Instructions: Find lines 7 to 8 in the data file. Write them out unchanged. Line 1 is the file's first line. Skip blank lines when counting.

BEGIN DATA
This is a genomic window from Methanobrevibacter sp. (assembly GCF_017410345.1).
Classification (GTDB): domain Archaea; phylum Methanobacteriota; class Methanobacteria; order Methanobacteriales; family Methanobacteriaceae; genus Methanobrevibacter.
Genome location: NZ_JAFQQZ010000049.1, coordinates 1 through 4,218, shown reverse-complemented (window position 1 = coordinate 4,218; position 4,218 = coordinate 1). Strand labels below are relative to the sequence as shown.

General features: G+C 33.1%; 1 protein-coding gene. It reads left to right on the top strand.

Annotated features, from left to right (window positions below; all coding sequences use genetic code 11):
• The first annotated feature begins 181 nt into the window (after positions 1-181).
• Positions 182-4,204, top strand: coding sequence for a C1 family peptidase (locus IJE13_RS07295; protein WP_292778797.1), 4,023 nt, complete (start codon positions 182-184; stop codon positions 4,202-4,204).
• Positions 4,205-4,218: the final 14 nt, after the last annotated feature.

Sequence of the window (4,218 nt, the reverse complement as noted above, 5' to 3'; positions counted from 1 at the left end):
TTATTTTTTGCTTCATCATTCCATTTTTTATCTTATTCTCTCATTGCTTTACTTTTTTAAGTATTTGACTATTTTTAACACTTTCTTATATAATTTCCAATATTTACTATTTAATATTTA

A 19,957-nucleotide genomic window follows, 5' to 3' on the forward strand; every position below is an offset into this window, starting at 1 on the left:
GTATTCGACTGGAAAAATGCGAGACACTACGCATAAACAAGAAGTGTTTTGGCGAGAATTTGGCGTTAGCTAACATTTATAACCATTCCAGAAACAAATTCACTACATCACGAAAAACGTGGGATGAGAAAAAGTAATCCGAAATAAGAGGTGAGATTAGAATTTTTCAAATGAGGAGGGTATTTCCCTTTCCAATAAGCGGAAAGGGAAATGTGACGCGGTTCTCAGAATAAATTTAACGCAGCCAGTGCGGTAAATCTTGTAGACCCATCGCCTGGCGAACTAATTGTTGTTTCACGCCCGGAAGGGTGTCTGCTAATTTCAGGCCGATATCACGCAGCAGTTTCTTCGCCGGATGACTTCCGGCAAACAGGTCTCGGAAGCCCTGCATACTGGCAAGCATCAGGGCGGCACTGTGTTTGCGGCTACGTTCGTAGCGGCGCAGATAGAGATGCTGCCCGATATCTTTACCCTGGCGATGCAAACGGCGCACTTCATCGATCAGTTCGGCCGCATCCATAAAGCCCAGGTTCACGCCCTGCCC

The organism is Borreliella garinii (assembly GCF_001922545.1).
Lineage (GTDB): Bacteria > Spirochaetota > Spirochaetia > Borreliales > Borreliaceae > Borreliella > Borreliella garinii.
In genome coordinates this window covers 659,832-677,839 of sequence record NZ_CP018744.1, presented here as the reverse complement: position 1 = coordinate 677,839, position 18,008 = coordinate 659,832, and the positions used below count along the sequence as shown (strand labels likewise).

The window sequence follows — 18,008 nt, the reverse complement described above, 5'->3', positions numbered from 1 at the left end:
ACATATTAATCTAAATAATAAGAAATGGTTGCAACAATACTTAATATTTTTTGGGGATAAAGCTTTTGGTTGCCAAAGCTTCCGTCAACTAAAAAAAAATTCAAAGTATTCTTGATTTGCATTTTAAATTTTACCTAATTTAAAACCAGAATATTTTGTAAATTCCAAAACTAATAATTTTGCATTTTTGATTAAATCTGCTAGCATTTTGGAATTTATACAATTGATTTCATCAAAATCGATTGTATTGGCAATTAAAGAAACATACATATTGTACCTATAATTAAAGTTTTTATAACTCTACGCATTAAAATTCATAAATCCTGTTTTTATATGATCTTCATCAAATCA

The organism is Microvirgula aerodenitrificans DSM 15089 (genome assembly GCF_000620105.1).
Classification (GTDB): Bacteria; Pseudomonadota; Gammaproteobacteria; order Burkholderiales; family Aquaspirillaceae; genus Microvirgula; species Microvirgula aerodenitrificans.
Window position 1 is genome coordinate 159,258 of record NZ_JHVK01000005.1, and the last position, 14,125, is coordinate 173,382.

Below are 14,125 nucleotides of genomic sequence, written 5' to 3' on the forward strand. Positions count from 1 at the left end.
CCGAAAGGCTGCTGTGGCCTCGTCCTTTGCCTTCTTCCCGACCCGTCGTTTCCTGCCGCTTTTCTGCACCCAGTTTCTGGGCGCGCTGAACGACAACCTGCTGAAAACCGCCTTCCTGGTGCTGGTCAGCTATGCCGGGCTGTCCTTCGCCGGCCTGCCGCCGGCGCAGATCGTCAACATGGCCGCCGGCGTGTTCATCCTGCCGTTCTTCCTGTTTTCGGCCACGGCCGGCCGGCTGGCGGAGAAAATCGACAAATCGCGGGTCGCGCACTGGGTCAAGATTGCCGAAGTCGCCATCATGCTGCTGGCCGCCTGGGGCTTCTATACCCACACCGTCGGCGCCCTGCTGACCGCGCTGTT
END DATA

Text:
• Positions 182-4,204, top strand: coding sequence for a C1 family peptidase (locus IJE13_RS07295; protein WP_292778797.1), 4,023 nt, complete (start codon positions 182-184; stop codon positions 4,202-4,204).
• Positions 4,205-4,218: the final 14 nt, after the last annotated feature.